• Smith looked toward Michael Crabtree a lot in this game. Crabtree had four grabs for 54 yards, but dropped a touchdown. Vernon Davis, meanwhile, hauled in six grabs for 69 yards and a score. Gore had Smith's other touchdown.


    Vikings 36, Bears 10

  • This game pretty much went the way everyone expected it to. Brett Favre was amazing, Jay Cutler threw interceptions, and the Vikings dominated in almost every statistical category.

    Some examples:

    - The Vikings had 31 first downs. The Bears had eight.

    - Minnesota converted 12-of-18 third downs. Chicago was 2-of-8.

    - The Vikings out-gained the Bears, 537-169.

    - Minnesota won the time-of-possession battle by nearly 22 minutes!

  • Brett Favre was 32-of-48 for 392 yards and three touchdowns. His scores went to Percy Harvin (6 catches, 101 yards), Visanthe Shiancoe (5-51) and Chester Taylor (6-51). Sidney Rice and Bernard Berrian didn't get into the end zone, but both had solid games, catching six balls each for 89 and 74 yards, respectively.

  • The only good thing the Bears did in this contest was hold Adrian Peterson in check. They limited him to 85 yards and a score on 25 carries. Peterson also fumbled twice.

  • Horrible numbers for Chicago, as you would imagine. Jay Cutler was 18-of-23 for 147 yards and a touchdown, but also tossed two interceptions. One of them wasn't his fault (tipped ball).

  • Matt Forte had no running room, as he gained only 27 yards on eight rushes. He did, however, catch four balls for 34 more yards.

  • The leader in both catches and receiving yards for Chicago was Greg Olsen, with seven and 45. Devin Hester had only one reception for 20 yards.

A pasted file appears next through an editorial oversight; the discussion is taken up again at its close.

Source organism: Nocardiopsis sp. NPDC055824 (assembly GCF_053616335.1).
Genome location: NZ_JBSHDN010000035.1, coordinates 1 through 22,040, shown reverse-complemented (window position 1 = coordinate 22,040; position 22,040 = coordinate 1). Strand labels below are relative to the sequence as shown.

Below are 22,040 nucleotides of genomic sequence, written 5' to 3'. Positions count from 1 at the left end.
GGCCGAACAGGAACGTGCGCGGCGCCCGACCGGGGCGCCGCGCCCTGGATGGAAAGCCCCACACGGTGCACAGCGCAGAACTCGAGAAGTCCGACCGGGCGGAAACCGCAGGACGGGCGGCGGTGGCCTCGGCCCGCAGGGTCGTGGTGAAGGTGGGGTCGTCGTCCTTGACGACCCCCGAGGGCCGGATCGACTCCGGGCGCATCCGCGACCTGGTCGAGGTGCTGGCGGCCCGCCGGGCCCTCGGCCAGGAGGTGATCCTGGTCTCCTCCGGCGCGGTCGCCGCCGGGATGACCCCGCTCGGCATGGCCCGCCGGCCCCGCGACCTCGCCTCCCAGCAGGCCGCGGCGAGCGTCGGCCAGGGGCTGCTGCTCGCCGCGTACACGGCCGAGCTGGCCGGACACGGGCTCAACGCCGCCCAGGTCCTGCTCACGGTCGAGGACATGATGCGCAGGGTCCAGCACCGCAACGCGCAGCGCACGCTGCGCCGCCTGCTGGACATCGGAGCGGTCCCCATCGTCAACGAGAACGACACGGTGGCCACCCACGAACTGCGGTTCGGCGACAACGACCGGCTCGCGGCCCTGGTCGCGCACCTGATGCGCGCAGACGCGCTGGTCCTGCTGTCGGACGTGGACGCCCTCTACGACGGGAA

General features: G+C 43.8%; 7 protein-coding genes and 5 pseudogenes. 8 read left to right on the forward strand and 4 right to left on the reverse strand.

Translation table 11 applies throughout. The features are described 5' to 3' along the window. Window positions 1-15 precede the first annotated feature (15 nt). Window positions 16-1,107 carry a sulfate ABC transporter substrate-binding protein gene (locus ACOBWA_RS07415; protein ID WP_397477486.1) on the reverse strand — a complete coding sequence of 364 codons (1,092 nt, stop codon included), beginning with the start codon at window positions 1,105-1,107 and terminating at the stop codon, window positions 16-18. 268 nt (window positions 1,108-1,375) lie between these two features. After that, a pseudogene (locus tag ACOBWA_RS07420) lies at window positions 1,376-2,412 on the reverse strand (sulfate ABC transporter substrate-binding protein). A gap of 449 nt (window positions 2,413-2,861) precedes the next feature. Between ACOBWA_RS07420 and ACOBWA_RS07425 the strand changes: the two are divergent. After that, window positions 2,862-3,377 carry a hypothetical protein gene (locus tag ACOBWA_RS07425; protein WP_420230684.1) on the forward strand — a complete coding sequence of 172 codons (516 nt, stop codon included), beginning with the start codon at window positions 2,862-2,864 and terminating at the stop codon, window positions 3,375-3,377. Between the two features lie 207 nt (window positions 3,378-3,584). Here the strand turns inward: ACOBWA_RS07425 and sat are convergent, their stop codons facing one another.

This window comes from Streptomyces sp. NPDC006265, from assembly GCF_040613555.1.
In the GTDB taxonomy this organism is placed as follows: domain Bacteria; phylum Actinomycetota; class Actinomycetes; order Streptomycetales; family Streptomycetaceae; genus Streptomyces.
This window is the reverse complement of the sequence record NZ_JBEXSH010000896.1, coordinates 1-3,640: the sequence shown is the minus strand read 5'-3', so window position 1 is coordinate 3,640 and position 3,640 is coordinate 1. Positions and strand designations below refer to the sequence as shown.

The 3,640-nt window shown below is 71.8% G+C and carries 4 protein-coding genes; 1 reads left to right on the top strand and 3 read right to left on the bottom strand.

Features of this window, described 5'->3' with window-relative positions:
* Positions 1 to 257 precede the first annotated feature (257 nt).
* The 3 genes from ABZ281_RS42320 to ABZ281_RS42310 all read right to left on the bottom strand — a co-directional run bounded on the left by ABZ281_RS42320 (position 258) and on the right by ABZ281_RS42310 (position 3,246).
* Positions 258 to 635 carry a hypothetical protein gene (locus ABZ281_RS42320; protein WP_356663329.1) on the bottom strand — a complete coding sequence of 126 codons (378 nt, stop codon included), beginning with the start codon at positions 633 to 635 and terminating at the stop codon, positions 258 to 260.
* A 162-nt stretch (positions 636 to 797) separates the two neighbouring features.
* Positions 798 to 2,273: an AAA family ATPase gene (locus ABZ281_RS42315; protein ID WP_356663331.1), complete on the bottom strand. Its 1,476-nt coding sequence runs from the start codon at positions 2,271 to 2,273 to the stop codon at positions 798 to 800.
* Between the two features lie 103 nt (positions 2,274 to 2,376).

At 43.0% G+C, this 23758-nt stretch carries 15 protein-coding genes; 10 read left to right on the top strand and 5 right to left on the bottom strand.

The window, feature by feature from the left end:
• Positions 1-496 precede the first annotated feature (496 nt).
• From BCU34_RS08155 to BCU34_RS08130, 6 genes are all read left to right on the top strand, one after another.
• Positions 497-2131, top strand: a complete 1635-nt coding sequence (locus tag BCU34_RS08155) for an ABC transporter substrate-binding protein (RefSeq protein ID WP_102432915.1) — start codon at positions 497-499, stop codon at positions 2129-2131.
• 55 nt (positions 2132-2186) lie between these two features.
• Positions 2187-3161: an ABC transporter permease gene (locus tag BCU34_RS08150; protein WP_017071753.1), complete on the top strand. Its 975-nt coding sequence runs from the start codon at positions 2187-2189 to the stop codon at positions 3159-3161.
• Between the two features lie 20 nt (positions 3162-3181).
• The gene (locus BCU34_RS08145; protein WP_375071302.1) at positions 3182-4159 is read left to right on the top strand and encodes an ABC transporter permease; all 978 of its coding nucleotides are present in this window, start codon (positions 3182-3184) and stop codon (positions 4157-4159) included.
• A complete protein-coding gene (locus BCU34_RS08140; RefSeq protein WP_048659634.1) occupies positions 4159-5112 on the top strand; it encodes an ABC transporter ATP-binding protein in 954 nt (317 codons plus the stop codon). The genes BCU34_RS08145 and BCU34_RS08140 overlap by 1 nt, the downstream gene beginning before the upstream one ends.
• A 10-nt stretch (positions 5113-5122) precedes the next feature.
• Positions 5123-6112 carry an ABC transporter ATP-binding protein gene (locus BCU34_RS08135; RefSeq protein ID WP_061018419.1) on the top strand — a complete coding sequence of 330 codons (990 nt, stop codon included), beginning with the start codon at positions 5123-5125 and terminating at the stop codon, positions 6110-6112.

Titans 20, Cardinals 17

  • All Vince Young does is win football games!

    If you somehow missed it, Young engineered a 99-yard game-winning drive down four with slightly more than two minutes remaining in regulation. Young was 9-of-16 for 94 yards on the final possession, converting three fourth downs, including a last-gasp 4th-and-goal from the 10 as time ran out.

    Young is now 23-11 as a starter. Unlike his past few outings, Young did it through the air, going 27-of-43 for 387 yards and the decisive touchdown.

  • Of course, Chris Johnson was also a major factor. He rushed for 154 yards on 18 carries, including an 85-yard touchdown. Johnson is now on pace to rush for 2,030 yards.

  • Kenny Britt emerged with seven catches for 128 yards. It looked like he was going to be the goat because he fumbled near Arizona's red zone on the penultimate drive of the contest, but made up for it by hauling in the game-winning touchdown.

  • Matt Leinart, who had to be experiencing deja vu with another late loss to Young, played pretty well himself. He went 21-of-31 for 220 yards, and had five completions of 20-plus. That being said, he's got nothing on Warner in terms of downfield accuracy.